Welcome to It’s Complicated, stories on the sometimes frustrating, sometimes confusing, always engrossing subject of modern relationships. (Want to share yours? Email pitches to email@example.com.)
After my ex left for the last time, I swear the apartment developed an echo. Sound reverberated off the empty spaces where his things had been before he packed them up and shipped them back across the country. The living room looked, to me, like a movie set — at once familiar and completely counterfeit. Six years together and those blank spaces on the bookshelf felt like teeth pulled right out of my mouth — they hurt just as much, and they left gaps.
It wasn’t until a little later that I discovered the first of many things he’d left behind, either accidentally or because they didn’t matter anymore. It hit me in the gut when I was least expecting it, in the kitchen digging through the cutlery drawer: a bottle opener.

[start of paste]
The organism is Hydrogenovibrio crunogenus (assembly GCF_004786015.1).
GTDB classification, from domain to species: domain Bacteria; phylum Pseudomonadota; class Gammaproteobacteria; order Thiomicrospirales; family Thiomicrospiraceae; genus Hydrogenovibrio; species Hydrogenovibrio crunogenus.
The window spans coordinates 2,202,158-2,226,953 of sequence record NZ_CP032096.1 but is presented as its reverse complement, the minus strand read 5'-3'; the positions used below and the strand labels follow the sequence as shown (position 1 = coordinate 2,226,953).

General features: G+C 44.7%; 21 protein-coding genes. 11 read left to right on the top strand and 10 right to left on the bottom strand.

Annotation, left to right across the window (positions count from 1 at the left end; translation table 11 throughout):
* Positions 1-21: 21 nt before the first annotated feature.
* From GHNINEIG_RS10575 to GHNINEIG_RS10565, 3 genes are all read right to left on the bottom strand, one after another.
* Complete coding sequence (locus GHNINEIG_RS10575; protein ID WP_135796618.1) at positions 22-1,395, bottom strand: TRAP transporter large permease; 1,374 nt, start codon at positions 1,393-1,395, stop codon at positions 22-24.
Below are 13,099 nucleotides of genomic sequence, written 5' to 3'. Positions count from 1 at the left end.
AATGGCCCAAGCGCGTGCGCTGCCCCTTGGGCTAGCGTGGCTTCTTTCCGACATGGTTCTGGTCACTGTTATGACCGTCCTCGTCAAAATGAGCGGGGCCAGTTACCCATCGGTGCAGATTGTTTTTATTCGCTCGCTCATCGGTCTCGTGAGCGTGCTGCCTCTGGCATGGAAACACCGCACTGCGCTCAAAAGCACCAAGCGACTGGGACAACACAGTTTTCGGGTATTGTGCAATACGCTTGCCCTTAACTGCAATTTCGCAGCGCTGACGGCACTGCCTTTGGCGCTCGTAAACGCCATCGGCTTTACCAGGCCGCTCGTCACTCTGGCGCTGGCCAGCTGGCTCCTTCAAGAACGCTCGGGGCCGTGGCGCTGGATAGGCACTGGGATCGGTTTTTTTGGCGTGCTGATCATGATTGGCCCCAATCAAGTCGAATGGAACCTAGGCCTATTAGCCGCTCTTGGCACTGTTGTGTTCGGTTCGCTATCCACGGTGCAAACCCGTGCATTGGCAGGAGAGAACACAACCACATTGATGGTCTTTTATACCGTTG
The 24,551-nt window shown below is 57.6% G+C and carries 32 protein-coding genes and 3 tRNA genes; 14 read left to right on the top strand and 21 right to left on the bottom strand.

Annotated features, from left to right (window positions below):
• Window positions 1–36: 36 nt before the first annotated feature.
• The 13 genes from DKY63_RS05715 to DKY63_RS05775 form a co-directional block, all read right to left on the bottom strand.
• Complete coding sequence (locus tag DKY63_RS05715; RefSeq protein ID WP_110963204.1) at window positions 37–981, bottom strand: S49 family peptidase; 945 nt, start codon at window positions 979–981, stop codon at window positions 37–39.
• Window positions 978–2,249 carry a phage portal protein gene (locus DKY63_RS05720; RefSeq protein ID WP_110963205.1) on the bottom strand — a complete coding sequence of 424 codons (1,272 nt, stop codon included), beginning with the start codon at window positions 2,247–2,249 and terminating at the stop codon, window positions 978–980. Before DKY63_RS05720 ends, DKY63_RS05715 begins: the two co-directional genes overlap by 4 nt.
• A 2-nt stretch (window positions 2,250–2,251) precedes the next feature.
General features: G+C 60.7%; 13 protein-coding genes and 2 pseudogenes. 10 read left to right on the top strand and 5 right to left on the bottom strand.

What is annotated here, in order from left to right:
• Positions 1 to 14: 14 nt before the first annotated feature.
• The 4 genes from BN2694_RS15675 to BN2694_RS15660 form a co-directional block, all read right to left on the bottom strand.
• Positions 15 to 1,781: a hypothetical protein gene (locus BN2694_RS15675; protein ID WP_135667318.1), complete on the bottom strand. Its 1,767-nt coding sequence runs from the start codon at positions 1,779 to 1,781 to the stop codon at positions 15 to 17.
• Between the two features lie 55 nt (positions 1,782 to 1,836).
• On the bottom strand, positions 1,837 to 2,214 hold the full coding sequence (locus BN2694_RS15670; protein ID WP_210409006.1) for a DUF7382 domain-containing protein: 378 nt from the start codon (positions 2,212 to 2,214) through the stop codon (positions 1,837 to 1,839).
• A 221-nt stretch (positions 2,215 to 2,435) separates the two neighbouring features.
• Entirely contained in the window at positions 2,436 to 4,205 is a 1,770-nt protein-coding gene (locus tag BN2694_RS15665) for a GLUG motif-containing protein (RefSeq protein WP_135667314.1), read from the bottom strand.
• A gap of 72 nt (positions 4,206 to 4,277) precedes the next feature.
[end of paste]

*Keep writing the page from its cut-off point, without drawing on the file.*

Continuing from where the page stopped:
As far as bottle openers go, it’s a bit unusual. The handle is made of a section of bicycle chain that dangles loose until you snap it into function. It is uniquely him. I ran my finger along the metal links, remembering his many cycling-related items that once filled the closet. Then I buried the opener in a drawer under elastic bands and wooden shish-kebab skewers.
At this point, there were still photos of us tacked up on the wall. There was a recipe from his grandma on the fridge with a personal note just for me. So why the sting from a utensil?
It turned out the bottle opener wasn’t unique in the way it made me feel, though. After that first discovery, the remaining objects jumped out and announced themselves, and with each reveal came a fresh wave of memories, a reminder of my loneliness, a review in my head of what went wrong. I never knew snow pants could send me into a tailspin, but there they were, royal blue and taunting me. A book about business habits, a hatchet we bought during a rainy camping trip — it was like some kind of scavenger hunt where the prize was dejection every time you checked an item off your list.